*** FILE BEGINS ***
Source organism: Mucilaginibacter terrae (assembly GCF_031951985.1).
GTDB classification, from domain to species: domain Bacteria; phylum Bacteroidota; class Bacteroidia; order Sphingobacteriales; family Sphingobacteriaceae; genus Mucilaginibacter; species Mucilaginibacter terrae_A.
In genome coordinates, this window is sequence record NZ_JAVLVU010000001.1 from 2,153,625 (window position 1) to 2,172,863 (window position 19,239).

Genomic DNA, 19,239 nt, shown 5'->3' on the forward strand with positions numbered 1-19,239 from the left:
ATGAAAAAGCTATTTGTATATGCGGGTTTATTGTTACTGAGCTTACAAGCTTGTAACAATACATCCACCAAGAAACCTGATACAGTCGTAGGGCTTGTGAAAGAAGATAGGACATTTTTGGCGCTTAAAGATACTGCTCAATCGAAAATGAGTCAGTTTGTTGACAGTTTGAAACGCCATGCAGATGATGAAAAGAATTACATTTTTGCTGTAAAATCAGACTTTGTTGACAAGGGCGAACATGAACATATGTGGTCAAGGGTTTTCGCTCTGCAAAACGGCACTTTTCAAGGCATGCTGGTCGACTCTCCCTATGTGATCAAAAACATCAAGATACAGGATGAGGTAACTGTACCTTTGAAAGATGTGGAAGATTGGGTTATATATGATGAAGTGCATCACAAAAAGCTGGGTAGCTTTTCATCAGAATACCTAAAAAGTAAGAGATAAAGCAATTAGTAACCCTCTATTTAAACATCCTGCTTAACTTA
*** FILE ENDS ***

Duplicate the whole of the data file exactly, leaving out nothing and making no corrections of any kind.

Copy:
Source organism: Mucilaginibacter terrae (assembly GCF_031951985.1).
GTDB classification, from domain to species: domain Bacteria; phylum Bacteroidota; class Bacteroidia; order Sphingobacteriales; family Sphingobacteriaceae; genus Mucilaginibacter; species Mucilaginibacter terrae_A.
In genome coordinates, this window is sequence record NZ_JAVLVU010000001.1 from 2,153,625 (window position 1) to 2,172,863 (window position 19,239).

Genomic DNA, 19,239 nt, shown 5'->3' on the forward strand with positions numbered 1-19,239 from the left:
ATGAAAAAGCTATTTGTATATGCGGGTTTATTGTTACTGAGCTTACAAGCTTGTAACAATACATCCACCAAGAAACCTGATACAGTCGTAGGGCTTGTGAAAGAAGATAGGACATTTTTGGCGCTTAAAGATACTGCTCAATCGAAAATGAGTCAGTTTGTTGACAGTTTGAAACGCCATGCAGATGATGAAAAGAATTACATTTTTGCTGTAAAATCAGACTTTGTTGACAAGGGCGAACATGAACATATGTGGTCAAGGGTTTTCGCTCTGCAAAACGGCACTTTTCAAGGCATGCTGGTCGACTCTCCCTATGTGATCAAAAACATCAAGATACAGGATGAGGTAACTGTACCTTTGAAAGATGTGGAAGATTGGGTTATATATGATGAAGTGCATCACAAAAAGCTGGGTAGCTTTTCATCAGAATACCTAAAAAGTAAGAGATAAAGCAATTAGTAACCCTCTATTTAAACATCCTGCTTAACTTA